kpaulc at earthlink.net
Wed Jan 5 07:17:23 EST 2000
hi Brian, Thank You for posting this excellent 'review'.
i hope my comments, below, will be received as adding 'light'.
Brian Scott wrote:
> Neurogenesis in adult animals had been reported as far back as 30 years
> ago by Joseph Altman and others, but until fairly recently the study of
> adult neurogenesis has been pretty slow. In the last few years though
> things have really exploded. The evidence for adult neurogenesis is
> pretty solid in rodents and birds
with respect to which (and probably with respect to all of the Genesis
of the current neural-genesis work), Fernando Nottebahm Deserves the
=main= credit. in the face of what was, Nottebahm's efforts were
>, and there are lots of examples now in
> primates and many other mammals. Some of the early primate work failed
> to find convincing evidence of adult neurogenesis. Since this work was
> produced by a big guy (Rakic) in the anatomy field, it was generally
> believed that primates were the exception. Recent work by Gould and
> Gage's people as well as Rakic have now demonstrated adult neurogenesis
> in several primate species. It had been said that the production of new
> neurons in adulthood would disrupt existing circuitry and therefore
> memory, and this is why neurogenesis in higher animals stops after
> development. [Elizabeth Gould is now suggesting that adult neurogenesis
> may actually be important for certain types of memory.]
the question of 'disruption' is only correlated with 'transplant'
neural genesis is =Necessarily= governed by the same mechanisms that
govern all non-neural-genesis trophic dynamics, so, except in instances
of organic damage (disease & mechanical lesions) it's flat-out
impossible for neural genesis to 'disrupt' anything.
> Kempermann and Gage used essentially the same techniques from the animal
> work to show neurogenesis in the hippocampus of adult cancer patients
> ranging in age from 30s to 70s I think. It's pretty convincing to me
> but there are still criticisms with respect to the BrdU technique and
> whether it's really labelling new cells.
differentiation with respect to disease processes is one of those
cheers, Brian, ken (K. P. Collins)
> It's the same criticism of the
> technique since it was invented. Maybe the BrdU is being incorporated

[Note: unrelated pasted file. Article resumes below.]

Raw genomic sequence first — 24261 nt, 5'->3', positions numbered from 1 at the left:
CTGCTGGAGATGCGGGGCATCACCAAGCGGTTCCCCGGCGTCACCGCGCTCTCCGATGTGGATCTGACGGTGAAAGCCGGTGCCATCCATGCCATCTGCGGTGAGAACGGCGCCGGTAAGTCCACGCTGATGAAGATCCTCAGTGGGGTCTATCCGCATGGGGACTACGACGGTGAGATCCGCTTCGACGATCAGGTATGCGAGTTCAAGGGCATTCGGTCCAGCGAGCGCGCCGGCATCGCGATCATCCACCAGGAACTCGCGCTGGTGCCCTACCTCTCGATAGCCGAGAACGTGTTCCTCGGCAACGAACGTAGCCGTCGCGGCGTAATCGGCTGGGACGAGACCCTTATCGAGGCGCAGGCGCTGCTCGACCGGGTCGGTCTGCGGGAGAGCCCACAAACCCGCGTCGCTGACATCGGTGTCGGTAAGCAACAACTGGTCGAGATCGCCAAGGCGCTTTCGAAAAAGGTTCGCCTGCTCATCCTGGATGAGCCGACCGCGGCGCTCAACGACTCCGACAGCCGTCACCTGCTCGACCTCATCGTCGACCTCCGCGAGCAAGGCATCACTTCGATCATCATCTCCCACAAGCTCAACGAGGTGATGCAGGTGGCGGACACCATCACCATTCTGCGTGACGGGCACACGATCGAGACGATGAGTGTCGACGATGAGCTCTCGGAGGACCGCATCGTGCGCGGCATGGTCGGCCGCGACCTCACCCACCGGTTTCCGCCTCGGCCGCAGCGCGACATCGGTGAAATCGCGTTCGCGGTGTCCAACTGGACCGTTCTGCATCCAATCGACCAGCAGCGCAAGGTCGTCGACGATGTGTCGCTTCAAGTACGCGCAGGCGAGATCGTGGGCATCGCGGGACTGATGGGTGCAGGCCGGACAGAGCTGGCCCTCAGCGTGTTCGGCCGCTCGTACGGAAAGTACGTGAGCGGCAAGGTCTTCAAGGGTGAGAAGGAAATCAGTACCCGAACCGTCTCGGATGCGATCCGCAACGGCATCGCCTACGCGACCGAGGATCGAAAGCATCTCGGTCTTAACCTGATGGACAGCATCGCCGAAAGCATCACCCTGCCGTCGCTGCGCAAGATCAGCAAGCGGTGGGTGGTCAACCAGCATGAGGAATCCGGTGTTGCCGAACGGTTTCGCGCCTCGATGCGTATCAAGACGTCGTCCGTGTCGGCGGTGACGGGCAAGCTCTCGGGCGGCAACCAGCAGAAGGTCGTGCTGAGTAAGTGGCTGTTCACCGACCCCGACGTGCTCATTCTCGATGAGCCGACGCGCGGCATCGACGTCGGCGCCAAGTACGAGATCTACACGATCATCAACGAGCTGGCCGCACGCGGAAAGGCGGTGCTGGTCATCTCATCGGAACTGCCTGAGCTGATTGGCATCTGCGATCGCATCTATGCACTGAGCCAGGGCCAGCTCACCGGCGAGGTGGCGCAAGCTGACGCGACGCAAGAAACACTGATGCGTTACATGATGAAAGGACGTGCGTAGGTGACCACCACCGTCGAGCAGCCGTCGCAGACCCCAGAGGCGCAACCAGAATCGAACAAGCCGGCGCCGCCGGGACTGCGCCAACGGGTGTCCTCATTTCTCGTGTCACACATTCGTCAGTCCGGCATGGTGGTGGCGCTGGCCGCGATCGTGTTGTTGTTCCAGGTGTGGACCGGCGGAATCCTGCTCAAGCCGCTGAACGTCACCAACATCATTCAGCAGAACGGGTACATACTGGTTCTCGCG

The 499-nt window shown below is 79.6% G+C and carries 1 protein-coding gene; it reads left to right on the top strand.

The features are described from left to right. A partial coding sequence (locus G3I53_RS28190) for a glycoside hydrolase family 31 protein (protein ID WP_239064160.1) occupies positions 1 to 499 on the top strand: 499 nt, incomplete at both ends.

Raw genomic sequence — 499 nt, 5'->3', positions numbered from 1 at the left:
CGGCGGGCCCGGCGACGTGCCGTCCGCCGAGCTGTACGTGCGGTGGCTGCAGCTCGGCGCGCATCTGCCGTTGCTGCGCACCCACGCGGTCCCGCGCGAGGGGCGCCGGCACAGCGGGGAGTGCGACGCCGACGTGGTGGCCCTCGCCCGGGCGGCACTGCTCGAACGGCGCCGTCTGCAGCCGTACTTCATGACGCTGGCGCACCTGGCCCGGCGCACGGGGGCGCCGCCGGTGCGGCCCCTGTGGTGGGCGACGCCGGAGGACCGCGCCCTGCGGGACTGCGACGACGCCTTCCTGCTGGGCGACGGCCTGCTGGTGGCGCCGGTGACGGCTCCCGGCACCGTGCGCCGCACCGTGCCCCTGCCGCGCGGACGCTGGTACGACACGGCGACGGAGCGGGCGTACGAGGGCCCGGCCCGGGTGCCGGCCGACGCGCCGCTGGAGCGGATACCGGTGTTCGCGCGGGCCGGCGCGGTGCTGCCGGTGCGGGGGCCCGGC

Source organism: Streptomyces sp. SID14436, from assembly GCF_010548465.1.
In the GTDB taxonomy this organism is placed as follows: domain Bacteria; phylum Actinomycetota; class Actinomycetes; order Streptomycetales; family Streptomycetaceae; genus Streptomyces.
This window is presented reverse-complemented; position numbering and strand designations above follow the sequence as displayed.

> into dying or injured cells that manage to survive. Some have said that
> maybe this (neurogenesis) is just a phenomenon associated with cancer or
> its treatment. There's at least one paper I know of since then that
> looked for a marker of cell division in tissue taken from epileptics
> that claimed there was no evidence of a subgranular proliferative
> zone...where the neurogenesis is supposed to occur. I don't think his
> technique was sensitive enough though. Anyway, besides the hippocampus
> there's also evidence for neural stem cells which may be generating
> neurons around the ventricles. I'm less familiar with this though.
> Gould recently reported neurogenesis originating around the ventricles
> and sending neurons to the association cortex of monkeys. Maybe this is
> happening in humans too.
> With respect to the functionality of these cells, they look like the
> other cells nearby and send projections to the same targets and express
> the same marker proteins. There is evidence of synapses on them too.
> Until someone can actually patch-clamp from a cell which was definately
> born in adulthood, there will always be those that question whether they
> are functional or not. In animals, their production is very tightly
> regulated by adrenal hormones and probably by input to the dentate
> gyrus. It's very likely they're being used for something.
> Brian Scott | Institute of Medical Science &
> brians at interlog.com | Bloorview Epilepsy Research Programme
> | University of Toronto
> | Toronto, Canada
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